Thirty students from Samuel Merritt University (SMU) will spend a few days during their Spring Break to run a free healthcare clinic in a small town near the U.S.-Mexico border.
The March 16-18 trip marks the ninth consecutive year that SMU podiatric students have led the visit to San Ysidro, a border town between San Diego and Tijuana considered one of the busiest land border-crossing areas in the Western Hemisphere.
Most of the 150 or so patients who attend the clinic each year lack access to healthcare, said Dr. Carlos J. Correa Bernier, Director of Education and Immersions Programs at the San Ysidro Centro Romero, which hosts the event.
Here's a video from the 2015 San Ysidro trip:
The patients range from young children to elderly, and some cross the border from Mexico just to seek care, Correa Bernier said. SMU’s annual visit was often the only time residents received any healthcare treatment.
“Many people feel oppressed that we don’t have services here,” Correa Bernier said. “We don’t have a clinic in the community; we don’t have a hospital in the community. Many of them don’t get any medical care throughout the year, especially the elderly. So by your school coming here with the students to San Ysidro, it’s the only opportunity that many of them will take care of the problems they’re facing.”
For third-year podiatry student Morgan Garcia, the opportunity to treat underserved patients in a clinical setting expands her healthcare education beyond the classroom.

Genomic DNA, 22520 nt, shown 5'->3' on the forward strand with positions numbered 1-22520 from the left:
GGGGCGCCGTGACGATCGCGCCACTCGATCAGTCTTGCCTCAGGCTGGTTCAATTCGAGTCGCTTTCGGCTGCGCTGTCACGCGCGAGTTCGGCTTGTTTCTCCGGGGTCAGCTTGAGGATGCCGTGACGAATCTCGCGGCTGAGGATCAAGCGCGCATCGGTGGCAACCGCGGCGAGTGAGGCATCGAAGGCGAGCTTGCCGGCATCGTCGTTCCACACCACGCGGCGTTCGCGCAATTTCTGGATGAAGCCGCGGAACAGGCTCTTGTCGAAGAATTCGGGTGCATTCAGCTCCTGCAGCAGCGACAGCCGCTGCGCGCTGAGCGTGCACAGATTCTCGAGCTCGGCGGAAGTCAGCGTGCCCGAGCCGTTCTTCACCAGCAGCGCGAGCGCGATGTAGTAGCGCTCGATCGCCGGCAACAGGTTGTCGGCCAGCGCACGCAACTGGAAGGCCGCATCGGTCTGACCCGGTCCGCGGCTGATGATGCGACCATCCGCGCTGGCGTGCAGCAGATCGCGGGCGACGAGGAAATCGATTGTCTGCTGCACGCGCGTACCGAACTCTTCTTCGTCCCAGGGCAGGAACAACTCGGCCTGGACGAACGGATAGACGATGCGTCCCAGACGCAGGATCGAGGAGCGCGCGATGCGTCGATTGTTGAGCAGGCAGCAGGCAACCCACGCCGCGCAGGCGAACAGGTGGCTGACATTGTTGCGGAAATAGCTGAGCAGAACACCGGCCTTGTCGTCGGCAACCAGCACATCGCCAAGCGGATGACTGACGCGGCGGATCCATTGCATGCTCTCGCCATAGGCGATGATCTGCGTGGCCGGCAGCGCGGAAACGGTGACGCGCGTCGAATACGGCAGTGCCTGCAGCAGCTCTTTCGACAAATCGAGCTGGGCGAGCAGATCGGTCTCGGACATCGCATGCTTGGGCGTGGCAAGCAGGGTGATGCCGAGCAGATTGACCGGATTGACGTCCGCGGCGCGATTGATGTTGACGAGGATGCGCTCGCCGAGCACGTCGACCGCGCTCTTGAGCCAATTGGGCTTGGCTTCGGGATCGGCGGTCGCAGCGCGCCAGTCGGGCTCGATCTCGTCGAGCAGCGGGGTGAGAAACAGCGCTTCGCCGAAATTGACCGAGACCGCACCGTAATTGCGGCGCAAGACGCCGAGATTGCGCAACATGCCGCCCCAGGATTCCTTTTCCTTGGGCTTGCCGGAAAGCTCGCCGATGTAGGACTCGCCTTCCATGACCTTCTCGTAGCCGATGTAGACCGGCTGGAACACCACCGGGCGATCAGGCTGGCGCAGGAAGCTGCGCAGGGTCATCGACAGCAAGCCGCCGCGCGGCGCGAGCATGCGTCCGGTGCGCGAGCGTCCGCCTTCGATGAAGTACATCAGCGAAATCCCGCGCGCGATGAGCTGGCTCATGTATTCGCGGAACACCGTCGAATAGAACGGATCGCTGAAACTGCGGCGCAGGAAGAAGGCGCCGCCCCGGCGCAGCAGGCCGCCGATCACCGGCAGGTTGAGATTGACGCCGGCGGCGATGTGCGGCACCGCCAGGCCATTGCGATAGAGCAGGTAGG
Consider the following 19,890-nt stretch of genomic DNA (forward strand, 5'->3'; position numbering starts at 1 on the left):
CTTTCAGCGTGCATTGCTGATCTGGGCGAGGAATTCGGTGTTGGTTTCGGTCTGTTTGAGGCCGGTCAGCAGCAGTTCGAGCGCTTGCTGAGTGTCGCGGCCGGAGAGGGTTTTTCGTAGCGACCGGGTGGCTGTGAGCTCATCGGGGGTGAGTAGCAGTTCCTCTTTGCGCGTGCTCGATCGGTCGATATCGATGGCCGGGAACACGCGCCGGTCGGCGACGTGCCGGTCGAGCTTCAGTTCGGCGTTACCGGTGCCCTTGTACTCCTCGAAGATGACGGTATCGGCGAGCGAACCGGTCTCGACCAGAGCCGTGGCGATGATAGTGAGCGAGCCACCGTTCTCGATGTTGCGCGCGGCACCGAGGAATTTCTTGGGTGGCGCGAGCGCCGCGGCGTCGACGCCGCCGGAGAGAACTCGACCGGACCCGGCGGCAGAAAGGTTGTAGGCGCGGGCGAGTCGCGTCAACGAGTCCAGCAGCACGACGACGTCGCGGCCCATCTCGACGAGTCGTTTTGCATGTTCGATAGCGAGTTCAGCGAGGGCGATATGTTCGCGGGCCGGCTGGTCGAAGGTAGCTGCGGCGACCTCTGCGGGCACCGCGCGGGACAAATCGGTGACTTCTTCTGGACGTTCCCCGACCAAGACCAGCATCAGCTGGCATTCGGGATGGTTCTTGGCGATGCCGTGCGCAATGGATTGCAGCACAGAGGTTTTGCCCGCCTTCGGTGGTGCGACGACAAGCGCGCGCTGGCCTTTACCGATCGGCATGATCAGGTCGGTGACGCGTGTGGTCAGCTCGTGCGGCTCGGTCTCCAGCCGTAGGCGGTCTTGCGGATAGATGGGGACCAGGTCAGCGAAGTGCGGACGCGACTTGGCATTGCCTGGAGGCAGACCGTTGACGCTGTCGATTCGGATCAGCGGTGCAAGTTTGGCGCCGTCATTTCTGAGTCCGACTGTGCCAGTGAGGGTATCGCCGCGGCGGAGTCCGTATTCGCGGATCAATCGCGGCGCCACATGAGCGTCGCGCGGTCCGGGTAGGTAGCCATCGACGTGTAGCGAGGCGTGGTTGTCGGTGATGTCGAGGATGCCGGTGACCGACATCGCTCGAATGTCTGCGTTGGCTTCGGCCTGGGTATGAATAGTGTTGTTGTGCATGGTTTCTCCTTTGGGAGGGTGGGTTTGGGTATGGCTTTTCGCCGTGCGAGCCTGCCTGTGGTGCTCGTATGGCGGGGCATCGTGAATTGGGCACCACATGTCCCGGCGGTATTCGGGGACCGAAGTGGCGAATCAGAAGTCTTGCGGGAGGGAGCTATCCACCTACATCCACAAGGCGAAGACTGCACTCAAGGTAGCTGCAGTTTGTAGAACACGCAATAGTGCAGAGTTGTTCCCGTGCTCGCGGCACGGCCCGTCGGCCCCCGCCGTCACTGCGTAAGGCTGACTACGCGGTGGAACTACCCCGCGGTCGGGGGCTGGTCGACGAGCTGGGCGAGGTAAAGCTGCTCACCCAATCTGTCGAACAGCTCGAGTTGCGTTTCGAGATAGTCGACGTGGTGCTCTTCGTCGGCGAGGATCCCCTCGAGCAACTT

“It’s great to apply what you’ve learned in the classroom in the clinic,” Garcia said. “Things don’t always work as expected, so you learn more by working with real patients, with real problems. The residents there are also so grateful to see you, so it’s an added bonus to know you’re doing something that makes a real difference in people’s lives.”
Dallas Valerio, also a third-year podiatry student, said he hoped to continue working with underserved communities after graduation.
“No matter what I specialize in, I always want to take the time to reach out and work in underserved communities, whether they’re abroad or within our borders.”
Along with the 25 podiatry students, five nursing students in the Family Nurse Practitioner (FNP) program will also attend, giving SMU students an opportunity to work in an interdisciplinary professional setting, just as they will after graduation.
The SMU team also distributes donated shoes, socks and orthotic inserts. Some patients return each year and show their thanks by cooking for the SMU students and faculty clinicians.
The students are also collecting donations, hoping to reach $5,000 for supplies, airfare, and lodging expenses. To donate, click on the following link and search for the “CSPM Student Medical Mission Project” option.